Is your running stride the solution to preventing running injuries? A NY Times article explores this idea?

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Is your running stride the solution to preventing running injuries? A NY Times article explores this idea? I came across a new article suggesting different running stride techniques may in fact decrease the likelihood of pain and injury in runners. There are many schools of thought on this. One is Chi Running which offers a different mechanical way of using your body that is not natural but for some, solves the problem. Another is the school of thought for barefoot running. Many running shoes now approximate the sensation of running barefoot, although both schools of thought can create other mechanical problems. Another methods I have been showing runners has to do with relaxing the arms and appropriate arm movement and placement to improve momentum. Keeping the shoulders restricted and tight acts as a breaking mechanism and aggravates under and over striding and makes us work harder, however I believe we compensate this way to prevent us from losing our balance from running too fast. Correcting this with proper instruction results in faster runs, fewer injuries and greater efficiency. We have many video's done our patients to show this works, without reworking a running style which attempts to minimize the effects of a torqued core, rather than correct the torqued core, which is not universally understood among health care providers who care for runners. Those of us who are built asymmtrically tend to overstride and understride, as a way of compensating for our bodies natural way of movement. The side effect of this is torsion of the pelvis or tortipelvis. When this occurs, you no longer can access the core properly, and the myofascia surrounding the core region distorts, making it impossible to distribute your weight properly as you run. Since the proper order is for the core muscle to fire and stabilize and then the legs no longer operates, we drop all the forces on to the legs which stresses the calves, hamstrings and our stride shortens and in most cases becomes asymmetrical. The net effect of this is we lose the ability to run properly, become slower, work harder and in the end, injuries occur to both the leg muscles as well as the back. Secondarily, the shoulders tighten up as we also counter stride asymmetrically through the upper body. This pattern worsens as we attempt to run through it resulting in stress fractures, muscle pulls, plantar fasciitis, it band issues and other running problems. What do you think? Check out the NY Times article here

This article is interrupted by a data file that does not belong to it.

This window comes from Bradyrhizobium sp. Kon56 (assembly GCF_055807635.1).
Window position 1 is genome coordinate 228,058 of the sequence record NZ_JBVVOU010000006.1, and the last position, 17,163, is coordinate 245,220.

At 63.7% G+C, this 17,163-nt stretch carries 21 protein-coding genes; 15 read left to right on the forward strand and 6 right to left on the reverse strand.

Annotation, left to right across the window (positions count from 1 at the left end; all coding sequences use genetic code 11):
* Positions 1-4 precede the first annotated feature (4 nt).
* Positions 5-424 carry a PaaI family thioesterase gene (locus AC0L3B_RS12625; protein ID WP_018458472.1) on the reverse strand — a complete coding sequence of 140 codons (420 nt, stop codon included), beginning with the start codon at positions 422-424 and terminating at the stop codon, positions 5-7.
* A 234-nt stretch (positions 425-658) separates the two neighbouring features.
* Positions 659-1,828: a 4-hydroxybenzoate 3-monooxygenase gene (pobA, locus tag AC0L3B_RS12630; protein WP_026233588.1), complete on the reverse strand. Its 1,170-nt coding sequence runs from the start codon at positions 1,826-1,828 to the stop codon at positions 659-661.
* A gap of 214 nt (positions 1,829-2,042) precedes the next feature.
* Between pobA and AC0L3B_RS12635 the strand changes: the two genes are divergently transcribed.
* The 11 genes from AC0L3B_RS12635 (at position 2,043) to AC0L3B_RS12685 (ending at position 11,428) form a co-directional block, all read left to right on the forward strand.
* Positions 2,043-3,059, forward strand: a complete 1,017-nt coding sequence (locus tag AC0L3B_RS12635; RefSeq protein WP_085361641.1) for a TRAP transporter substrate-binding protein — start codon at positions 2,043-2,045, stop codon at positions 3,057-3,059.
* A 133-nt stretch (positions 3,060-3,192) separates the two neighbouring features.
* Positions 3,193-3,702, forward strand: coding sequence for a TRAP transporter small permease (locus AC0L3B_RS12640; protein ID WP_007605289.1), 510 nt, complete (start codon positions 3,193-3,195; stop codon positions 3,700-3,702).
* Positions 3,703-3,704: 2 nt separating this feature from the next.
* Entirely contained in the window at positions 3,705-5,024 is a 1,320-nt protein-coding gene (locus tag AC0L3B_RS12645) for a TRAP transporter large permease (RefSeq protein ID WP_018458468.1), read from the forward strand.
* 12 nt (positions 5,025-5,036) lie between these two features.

Have you managed to sustain your running routine?In recent years, the focus in recreational running has not been on achieving faster times or longer distances. Instead, longtime athletes and newcomers alike have been searching for a training method that will keep them from being sidelined by injuries. And that quest has created a growth industry in sustainable running plans. One increasingly popular method is Chi Running, which combines the fundamentals of proper running form with the principles of the martial art tai chi. The emphasis is on posture, core strength, relaxed legs and mindfulness with every step. The method was developed by Danny Dreyer, a running coach and ultramarathon runner from Asheville, N.C. Feeling the ravages of years of distance running, Mr. Dreyer said he was always trying to improve his running technique. After taking tai chi instruction, he began to form ideas about how to apply it to running, and in 2004 he incorporated them into a book that gained a devoted following. read more here